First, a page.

Tags

, , ,

My hubby Chase and I had a discussion the other day about “office space.” In particular, we discussed, “garage office space,” meaning “man-cave space,” the place he goes to indulge his chainsaw masculine proclivities. The conversation went something like this:

“Hey babe, I need a space in the garage so I can put together my uber-cool, found-object frames for the uber-cool art show I’m having in March where I’ll hopefully bring in some bacon for the family. Bacon, baby bacon!

Pause.

“I don’t need a big space, just a table. And a place to store all the random metal stuff I’ve found.”

Deep, discernable pause.

Now, let me say that the garage is cinder-block. It’s small, with a sketchy roof and grease stains that run the length of the cement floor. This is not a pretty man-cave. It’s a cold, stark, stuffed to the brim with detritus kind of man-cave. And Chase loves it. Mostly. It has some stuff he’d rather not contend with: the chair with the painted bear wearing a straw hat that we can’t get rid of or a grandma in the vicinity will be filled with anguish; the Red Ryder BB gun he bought me for Christmas that busted the first time we tried to shoot a beer can out of the almond tree; boxes of stuff that we’re afraid to look through, and a huge, cedar amoire that holds all the plastic water toys that the little ones go gonzo over in the summer. That stuff stays. To his dismay.

But he has his workbench and his inversion table. He has shelves and shelves of boxes filled with PVC piping and assorted adhesives, chainsaws, bikes, and a toolbox as big as our two-year old.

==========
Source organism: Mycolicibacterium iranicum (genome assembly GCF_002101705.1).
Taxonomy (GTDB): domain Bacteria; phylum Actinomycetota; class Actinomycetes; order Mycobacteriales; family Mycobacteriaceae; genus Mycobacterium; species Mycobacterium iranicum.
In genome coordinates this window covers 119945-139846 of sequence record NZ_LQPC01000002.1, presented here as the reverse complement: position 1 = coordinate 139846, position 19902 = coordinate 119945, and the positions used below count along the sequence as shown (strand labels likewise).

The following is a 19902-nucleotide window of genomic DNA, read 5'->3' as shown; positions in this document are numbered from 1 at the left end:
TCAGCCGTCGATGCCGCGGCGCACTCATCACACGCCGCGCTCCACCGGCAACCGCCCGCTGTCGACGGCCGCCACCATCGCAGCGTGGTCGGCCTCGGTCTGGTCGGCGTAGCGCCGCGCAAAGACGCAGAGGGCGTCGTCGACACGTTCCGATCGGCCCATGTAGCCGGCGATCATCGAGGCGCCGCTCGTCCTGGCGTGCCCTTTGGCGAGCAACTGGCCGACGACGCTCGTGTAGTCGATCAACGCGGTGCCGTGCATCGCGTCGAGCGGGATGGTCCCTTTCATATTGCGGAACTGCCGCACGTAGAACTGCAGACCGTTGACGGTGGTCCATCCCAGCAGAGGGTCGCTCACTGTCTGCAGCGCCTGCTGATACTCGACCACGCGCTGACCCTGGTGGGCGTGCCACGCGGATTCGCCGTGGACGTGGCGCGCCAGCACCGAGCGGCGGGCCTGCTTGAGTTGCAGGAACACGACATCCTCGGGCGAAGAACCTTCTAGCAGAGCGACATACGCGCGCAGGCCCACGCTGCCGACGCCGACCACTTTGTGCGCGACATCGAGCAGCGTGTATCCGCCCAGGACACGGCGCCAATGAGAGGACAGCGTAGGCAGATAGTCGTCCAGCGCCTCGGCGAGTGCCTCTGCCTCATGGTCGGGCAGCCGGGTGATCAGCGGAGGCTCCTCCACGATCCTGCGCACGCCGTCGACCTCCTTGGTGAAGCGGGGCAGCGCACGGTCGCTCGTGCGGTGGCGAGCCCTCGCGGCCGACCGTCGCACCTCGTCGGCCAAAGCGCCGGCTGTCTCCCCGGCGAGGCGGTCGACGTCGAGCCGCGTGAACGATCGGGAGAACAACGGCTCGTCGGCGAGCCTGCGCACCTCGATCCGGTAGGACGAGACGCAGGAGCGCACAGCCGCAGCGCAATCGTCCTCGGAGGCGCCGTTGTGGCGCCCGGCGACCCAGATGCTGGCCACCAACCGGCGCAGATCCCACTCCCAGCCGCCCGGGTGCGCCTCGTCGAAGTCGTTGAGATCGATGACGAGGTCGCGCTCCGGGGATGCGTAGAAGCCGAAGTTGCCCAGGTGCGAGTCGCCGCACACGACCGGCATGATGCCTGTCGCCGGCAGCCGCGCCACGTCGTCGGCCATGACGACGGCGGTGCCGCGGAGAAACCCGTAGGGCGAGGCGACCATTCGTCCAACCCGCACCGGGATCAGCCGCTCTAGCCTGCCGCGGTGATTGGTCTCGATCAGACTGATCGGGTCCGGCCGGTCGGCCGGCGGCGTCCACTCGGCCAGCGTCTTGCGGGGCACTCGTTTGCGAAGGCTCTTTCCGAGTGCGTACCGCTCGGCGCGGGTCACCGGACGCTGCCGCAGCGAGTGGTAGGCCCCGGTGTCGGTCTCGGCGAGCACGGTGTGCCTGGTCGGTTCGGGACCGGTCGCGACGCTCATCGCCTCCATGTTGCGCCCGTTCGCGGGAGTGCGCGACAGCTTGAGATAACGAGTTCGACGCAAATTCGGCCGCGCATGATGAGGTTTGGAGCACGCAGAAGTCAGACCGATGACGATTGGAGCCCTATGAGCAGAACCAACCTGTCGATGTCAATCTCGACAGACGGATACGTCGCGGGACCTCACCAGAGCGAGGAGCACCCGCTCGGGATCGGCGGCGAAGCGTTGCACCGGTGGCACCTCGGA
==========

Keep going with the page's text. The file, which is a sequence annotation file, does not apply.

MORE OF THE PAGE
“I don’t really want you using the garage.”

“Huh? Why not?”

“Well, it’s a mess and I don’t really want to clean it. I don’t have time. And it’s really, really cold in there. Colder than it is outside.

Why don’t you use the carport?” he says, with a modicum of enthusiasm.

So there it is. My office, my art space is a carport. And really, this is the way it is…this is an American cultural experience, right here in my home. Arts funding has been cut and cut and cut. We love what you’re doing really, but we don’t have much space for this kind of thing. There’s a broom closet at the end of the hall.  Awkward, stilted smiley face.

So we discuss, Chase and I, and the discussion goes round a bit and I agree to the carport. Because, honestly, once I’m doing my happy artist thing, I’m a sucker. I’ll do it anywhere. And this is both true and not true. I’m a sucker but I’m also pissed. I want a room of my own and because my particular passion has not yet learned a great business model for bringing in the bacon, I get a carport.

Hours later:

Chase and I discuss my sad state. I try not to sit and eat my pity cake. It’s cold outside. We agree to move things around in the garage and get a propane heater. I get the garage. I’m moving up.